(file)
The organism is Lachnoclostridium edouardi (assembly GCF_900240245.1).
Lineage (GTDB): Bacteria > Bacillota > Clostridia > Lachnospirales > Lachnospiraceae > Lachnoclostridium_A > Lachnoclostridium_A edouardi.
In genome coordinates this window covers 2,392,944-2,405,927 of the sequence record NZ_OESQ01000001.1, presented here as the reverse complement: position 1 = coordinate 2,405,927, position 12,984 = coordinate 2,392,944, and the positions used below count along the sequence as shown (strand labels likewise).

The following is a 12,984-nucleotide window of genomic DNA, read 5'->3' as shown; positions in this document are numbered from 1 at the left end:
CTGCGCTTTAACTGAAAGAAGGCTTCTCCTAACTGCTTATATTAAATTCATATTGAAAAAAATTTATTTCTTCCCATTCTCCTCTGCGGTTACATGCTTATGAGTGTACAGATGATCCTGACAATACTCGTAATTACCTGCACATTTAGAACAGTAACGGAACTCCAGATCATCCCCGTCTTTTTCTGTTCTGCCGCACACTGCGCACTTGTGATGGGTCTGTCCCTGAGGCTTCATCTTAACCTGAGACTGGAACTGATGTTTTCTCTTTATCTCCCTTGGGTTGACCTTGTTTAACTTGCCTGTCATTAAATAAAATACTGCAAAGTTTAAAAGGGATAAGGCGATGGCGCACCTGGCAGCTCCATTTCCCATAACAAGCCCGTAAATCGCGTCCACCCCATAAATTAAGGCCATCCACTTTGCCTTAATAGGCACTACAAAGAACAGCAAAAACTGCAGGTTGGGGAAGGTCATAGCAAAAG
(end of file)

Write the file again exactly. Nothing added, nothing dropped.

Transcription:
The organism is Lachnoclostridium edouardi (assembly GCF_900240245.1).
Lineage (GTDB): Bacteria > Bacillota > Clostridia > Lachnospirales > Lachnospiraceae > Lachnoclostridium_A > Lachnoclostridium_A edouardi.
In genome coordinates this window covers 2,392,944-2,405,927 of the sequence record NZ_OESQ01000001.1, presented here as the reverse complement: position 1 = coordinate 2,405,927, position 12,984 = coordinate 2,392,944, and the positions used below count along the sequence as shown (strand labels likewise).

The following is a 12,984-nucleotide window of genomic DNA, read 5'->3' as shown; positions in this document are numbered from 1 at the left end:
CTGCGCTTTAACTGAAAGAAGGCTTCTCCTAACTGCTTATATTAAATTCATATTGAAAAAAATTTATTTCTTCCCATTCTCCTCTGCGGTTACATGCTTATGAGTGTACAGATGATCCTGACAATACTCGTAATTACCTGCACATTTAGAACAGTAACGGAACTCCAGATCATCCCCGTCTTTTTCTGTTCTGCCGCACACTGCGCACTTGTGATGGGTCTGTCCCTGAGGCTTCATCTTAACCTGAGACTGGAACTGATGTTTTCTCTTTATCTCCCTTGGGTTGACCTTGTTTAACTTGCCTGTCATTAAATAAAATACTGCAAAGTTTAAAAGGGATAAGGCGATGGCGCACCTGGCAGCTCCATTTCCCATAACAAGCCCGTAAATCGCGTCCACCCCATAAATTAAGGCCATCCACTTTGCCTTAATAGGCACTACAAAGAACAGCAAAAACTGCAGGTTGGGGAAGGTCATAGCAAAAG